One hundred years later, the real craziness began. In 1887, Elisabeth Nietzsche, the deranged sister of the
deranged philosopher, founded the colony of New Germany deep
in the Paraguayan jungle with her husband Bernard Foerster. Foerster
was a zealous pamphleteer who had been arrested for beating a Jew on a
German streetcar. The couple detected an alarming current of
philo-Semitism in late nineteenth-century Germany (really), and
convinced a few dozen other families to strike out into South America
and found a civilization based on the robust Aryan virtues that Germany
had forsaken. Within a few years a large fraction of the settlers had
starved, gone home, or died horrible deaths from infection. Elisabeth
returned to Germany, Bernard ate strychnine and died in a hotel room,
and the colony quickly forgot its purpose. Several German families still
live there (I visited them two years ago), but none of them cares about Nietzsche or the Jews anymore. Utopian principle: Extreme anti-Semitism. Reason for failure: Even extreme anti-Semites vulnerable to lockjaw.
A few years later, renegade Australians arrived just outside Asuncion
and settled a commune known as New Australia.
They founded their settlement on strict separation of races, sharing of
property, teetotalism, and family values. They quickly erupted in
conflict over just about everything, and within a few years New
Australia disbanded. Utopian principle: Teetotalism, marriage.
Reason for failure: An Australian colony founded on
Finally, after the First World War, Mennonites arrived to colonize
the Chaco region of northern Paraguay. Expelled from Europe, they
settled in Canada, Paraguay, and Mexico in successive waves in the
twentieth century. But nowhere did their experiment fail more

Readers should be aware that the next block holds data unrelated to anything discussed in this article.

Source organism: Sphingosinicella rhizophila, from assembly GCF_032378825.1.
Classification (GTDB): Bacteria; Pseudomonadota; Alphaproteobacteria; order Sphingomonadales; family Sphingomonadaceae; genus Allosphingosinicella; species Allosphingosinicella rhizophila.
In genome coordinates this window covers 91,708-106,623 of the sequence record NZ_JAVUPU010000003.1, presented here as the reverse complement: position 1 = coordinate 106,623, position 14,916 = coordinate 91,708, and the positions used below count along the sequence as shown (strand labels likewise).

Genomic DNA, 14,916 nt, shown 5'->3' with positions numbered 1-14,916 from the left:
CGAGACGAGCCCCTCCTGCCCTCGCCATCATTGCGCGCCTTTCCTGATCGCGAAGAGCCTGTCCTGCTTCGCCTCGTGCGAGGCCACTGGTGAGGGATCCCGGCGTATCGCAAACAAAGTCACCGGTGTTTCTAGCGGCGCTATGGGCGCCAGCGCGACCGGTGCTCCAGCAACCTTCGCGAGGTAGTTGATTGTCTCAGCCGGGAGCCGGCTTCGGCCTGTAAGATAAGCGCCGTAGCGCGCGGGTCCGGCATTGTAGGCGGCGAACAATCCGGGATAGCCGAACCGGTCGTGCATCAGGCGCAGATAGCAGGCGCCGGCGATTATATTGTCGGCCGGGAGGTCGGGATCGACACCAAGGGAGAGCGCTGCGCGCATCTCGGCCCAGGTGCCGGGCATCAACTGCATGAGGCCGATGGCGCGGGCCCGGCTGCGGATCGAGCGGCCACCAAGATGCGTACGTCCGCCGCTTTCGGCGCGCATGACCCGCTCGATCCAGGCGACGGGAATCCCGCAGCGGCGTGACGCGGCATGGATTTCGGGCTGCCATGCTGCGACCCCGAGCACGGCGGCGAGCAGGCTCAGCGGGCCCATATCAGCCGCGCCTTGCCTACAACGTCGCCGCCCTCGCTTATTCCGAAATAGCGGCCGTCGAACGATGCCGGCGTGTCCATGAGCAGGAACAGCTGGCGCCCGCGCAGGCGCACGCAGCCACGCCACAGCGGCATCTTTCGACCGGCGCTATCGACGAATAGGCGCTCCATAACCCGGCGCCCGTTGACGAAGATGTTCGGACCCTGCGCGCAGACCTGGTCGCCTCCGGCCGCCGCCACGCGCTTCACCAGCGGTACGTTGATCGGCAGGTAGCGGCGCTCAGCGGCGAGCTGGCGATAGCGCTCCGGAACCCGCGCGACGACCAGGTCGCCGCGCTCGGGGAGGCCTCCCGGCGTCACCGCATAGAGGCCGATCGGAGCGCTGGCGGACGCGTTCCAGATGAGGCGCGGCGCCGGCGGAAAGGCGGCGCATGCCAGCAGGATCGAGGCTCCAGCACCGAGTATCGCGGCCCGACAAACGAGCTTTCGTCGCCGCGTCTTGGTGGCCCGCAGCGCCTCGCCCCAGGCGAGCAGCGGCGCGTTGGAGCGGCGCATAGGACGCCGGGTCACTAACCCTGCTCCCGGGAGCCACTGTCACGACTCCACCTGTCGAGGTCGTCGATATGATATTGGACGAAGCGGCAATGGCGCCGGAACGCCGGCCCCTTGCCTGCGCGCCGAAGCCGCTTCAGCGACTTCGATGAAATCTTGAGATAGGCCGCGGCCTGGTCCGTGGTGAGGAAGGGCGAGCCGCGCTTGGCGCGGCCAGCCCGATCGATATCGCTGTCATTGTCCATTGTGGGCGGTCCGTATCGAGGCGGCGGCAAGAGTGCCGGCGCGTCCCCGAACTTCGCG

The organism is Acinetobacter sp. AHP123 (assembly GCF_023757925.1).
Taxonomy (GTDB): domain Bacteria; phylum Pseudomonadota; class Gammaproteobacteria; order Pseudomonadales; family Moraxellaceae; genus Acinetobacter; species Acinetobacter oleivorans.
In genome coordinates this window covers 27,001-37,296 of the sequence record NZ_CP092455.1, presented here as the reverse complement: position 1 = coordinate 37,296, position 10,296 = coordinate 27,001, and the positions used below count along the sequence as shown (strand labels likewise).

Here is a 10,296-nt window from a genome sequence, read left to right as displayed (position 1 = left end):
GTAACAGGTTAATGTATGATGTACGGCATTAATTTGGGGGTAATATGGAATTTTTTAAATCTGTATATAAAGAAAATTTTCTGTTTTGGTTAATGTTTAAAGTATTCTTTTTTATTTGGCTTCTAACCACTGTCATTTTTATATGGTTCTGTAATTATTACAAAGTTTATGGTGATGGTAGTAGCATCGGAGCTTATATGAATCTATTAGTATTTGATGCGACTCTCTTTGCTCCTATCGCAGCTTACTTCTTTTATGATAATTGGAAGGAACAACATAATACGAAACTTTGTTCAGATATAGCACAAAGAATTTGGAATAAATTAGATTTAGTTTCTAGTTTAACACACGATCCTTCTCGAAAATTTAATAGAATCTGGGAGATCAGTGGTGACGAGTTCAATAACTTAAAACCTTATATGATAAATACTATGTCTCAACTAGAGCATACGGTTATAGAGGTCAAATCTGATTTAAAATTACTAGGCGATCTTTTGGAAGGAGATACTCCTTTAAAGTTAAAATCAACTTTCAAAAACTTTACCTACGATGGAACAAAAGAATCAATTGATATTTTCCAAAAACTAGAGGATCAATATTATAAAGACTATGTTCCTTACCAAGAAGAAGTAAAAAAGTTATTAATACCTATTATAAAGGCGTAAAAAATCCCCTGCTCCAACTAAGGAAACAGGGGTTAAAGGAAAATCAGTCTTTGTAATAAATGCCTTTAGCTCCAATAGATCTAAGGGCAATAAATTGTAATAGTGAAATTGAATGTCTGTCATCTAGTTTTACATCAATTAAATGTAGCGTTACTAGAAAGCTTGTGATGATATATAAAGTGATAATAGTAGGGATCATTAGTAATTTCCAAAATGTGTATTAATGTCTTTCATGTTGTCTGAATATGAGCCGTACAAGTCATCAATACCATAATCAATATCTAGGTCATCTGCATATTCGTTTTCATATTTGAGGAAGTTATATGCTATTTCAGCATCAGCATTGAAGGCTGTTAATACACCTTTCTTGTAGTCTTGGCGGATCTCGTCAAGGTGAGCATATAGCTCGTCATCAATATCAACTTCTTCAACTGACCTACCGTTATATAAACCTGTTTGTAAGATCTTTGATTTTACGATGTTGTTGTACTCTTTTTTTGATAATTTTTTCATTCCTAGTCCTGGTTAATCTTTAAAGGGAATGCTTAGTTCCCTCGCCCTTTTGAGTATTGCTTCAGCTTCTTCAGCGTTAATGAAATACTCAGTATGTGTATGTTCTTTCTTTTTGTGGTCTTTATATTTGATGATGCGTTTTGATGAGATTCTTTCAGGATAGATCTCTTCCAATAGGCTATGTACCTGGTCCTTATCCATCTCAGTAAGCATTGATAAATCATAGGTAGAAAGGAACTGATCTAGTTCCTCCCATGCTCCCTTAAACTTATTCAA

spectacularly than in Paraguay, where the territory they arrived to farm
turned out to be dry, unsuitable, and viciously contested in the only
mechanized war ever fought in the Americas. In the 1960s their fortunes
changed (the introduction of buffalo grass led to a switch from growing
runty, shriveled vegetables to raising healthy dairy cows). But,
predictably, the worldly success of their dairy cooperatives compromised
the integrity of their world-denying community. Mennonites rose to
political power and fell to womanizing and corruption (one of them, a
celebrated Mennonite race car driver, was exiled to Manitoba, so grave
were his perversions). The community has lately continued to re-examine
its purpose. Utopian principle: Withdrawal from the world.
Reason for failure: Even the Chaco is part of the world.
My dozens of Paraguayan nationalist commenters will object that I
have portrayed only a few of the many strains of settlers in their
country, and that I have chosen the strangest and least representative.
They are correct, in that few of today's Paraguayans trace ancestry to
abstemious Australians, to wayward Nietzscheans, or to Anabaptists gone
wild. But for such a tiny country to attract so many eccentrics is
surely worth noting -- and, I hope, noting with some pride.